Their daily activity is also important to consider, especially if you have a working dog.

Lastly, their diet and wellbeing can also affect how much time they spend asleep.

Finding the balance and ensuring that your pup is getting enough sleep is important.
Be aware of how much your puppy isn’t sleeping to ensure that they are getting enough rest.

Of the time that they do spend awake, puppies burn through a lot of their energy – and fast. They’re experiencing new and exciting smells, places, and people throughout the day and the combination amounts to an incredibly stimulating environment. That being said, they won’t always want to go to sleep when they need to!

In fact, you actively need to encourage your puppy to sleep throughout the day when they are still recognizing that they need to sleep. Below are a few tips that you can follow if you are noticing that your puppy isn’t sleeping enough throughout the day for their age range.

Tips to encourage your puppy to sleep during the day

  • Show your puppy where to sleep. Making sure your puppy knows where to go when they’re feeling drowsy is really important, so when they seem tired take them to a safe, comfortable place that they know is theirs. Whether it’s their bed or a crate, it’s important that they gain an association of this being the place where they come to sleep without being disturbed.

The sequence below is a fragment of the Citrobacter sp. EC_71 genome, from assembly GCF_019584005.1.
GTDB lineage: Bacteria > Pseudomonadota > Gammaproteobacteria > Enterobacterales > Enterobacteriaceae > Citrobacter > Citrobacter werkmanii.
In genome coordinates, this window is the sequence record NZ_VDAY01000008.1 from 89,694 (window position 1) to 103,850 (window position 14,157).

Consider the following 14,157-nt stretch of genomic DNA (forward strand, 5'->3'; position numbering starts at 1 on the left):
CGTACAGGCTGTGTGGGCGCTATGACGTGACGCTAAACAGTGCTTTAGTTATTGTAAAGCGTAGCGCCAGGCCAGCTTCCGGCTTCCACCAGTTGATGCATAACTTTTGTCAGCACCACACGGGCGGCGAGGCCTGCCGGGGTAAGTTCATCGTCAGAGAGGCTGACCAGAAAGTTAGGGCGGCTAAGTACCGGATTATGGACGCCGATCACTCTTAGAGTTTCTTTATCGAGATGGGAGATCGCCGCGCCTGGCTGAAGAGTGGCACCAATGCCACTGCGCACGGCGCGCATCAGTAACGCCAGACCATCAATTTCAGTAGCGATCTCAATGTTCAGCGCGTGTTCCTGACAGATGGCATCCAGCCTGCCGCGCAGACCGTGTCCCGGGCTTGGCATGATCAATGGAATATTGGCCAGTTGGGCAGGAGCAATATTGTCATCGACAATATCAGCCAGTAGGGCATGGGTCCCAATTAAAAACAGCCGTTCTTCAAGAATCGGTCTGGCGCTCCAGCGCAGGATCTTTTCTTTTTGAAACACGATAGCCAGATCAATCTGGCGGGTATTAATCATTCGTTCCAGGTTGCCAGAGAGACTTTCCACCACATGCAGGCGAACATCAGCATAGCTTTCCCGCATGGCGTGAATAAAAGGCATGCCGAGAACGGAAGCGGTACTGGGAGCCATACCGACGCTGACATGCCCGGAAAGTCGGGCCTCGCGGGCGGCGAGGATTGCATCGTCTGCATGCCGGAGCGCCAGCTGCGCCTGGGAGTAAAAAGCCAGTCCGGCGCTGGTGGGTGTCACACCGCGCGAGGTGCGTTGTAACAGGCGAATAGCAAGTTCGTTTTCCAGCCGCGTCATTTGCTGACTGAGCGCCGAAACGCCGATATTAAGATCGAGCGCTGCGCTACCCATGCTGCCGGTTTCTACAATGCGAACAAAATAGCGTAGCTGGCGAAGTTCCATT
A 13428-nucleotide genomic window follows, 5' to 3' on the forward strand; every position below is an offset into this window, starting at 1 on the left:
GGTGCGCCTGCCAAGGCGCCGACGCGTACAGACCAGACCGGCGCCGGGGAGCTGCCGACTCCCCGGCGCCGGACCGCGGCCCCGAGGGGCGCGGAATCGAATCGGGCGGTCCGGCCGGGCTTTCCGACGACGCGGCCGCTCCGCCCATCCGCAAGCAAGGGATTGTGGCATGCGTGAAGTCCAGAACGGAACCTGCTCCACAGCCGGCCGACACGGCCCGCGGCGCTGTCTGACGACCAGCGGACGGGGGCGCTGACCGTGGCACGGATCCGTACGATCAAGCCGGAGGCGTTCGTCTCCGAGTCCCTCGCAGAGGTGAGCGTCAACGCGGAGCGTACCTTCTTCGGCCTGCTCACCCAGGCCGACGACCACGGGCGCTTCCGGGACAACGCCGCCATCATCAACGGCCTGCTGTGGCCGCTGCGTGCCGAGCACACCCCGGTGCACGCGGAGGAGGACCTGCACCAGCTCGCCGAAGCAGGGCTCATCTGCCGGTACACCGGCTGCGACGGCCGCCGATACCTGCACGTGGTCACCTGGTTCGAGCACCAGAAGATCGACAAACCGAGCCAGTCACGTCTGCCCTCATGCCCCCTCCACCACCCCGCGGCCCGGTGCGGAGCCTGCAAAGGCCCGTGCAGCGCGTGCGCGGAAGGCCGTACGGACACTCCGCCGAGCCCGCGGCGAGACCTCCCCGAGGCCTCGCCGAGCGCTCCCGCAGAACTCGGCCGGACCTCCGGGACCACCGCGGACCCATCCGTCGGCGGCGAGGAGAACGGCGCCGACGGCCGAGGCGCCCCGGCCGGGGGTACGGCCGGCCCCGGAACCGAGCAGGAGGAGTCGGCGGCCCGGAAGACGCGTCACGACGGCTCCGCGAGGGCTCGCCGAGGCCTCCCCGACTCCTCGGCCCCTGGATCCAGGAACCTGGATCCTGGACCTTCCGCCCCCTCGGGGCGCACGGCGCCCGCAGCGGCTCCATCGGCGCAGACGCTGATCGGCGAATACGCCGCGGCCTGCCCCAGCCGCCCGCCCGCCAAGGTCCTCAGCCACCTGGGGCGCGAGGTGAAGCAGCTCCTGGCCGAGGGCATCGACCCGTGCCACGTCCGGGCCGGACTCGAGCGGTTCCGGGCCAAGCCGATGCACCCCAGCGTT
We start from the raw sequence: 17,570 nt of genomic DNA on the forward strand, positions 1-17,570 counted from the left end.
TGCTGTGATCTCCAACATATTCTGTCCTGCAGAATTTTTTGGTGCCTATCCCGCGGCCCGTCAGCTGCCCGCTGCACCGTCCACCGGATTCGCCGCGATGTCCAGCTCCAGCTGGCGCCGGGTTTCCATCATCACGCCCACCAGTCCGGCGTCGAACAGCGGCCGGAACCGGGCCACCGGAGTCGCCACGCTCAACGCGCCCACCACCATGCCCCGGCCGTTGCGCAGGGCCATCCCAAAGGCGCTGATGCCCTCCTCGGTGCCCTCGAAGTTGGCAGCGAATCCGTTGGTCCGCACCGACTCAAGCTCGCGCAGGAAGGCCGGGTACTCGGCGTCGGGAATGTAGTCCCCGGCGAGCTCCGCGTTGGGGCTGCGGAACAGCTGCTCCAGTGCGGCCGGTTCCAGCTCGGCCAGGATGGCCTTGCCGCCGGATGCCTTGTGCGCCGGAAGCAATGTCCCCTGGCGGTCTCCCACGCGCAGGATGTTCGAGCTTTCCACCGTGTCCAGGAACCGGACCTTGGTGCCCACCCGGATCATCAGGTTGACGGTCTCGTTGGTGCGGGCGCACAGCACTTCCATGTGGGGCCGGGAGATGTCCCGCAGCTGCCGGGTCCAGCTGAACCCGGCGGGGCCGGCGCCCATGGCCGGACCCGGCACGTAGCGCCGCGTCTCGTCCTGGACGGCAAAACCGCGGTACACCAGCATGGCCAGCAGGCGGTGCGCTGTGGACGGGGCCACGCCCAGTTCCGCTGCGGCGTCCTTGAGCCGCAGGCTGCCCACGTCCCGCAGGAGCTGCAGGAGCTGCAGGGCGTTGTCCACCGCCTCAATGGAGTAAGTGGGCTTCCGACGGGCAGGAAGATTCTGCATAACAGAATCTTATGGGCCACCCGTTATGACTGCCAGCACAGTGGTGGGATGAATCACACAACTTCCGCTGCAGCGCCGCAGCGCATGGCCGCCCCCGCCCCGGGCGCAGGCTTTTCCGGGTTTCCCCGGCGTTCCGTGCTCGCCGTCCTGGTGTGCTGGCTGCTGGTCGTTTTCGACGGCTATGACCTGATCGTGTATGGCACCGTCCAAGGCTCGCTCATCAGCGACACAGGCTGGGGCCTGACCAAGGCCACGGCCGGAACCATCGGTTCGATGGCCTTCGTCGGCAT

• Leave your puppy to sleep undisturbed. This is a really important tip and might be hard if you want to spend all of your time cuddling your puppy to sleep. That being said, it is fundamental that your puppy learns to sleep on their own, and isn’t reliant on you to rest in any way.
  • Recognize overtired behavior. Making sure that you are in tune and noticing when your puppy is tired is really important. If you allow your puppy to become overstimulated, it can lead to misbehavior and it won’t be good for you or their health if they don’t get enough sleep. Take them to their bed and encourage them to wind down before leaving them to sleep.
  • Follow a set schedule. If you work regular hours or a 9-5 job, then it is highly likely that you’ll already have an idea of a routine of when you walk and exercise your pup to fit in around that. However, a set schedule is so important so that your puppy can sleep following their walk or playtime.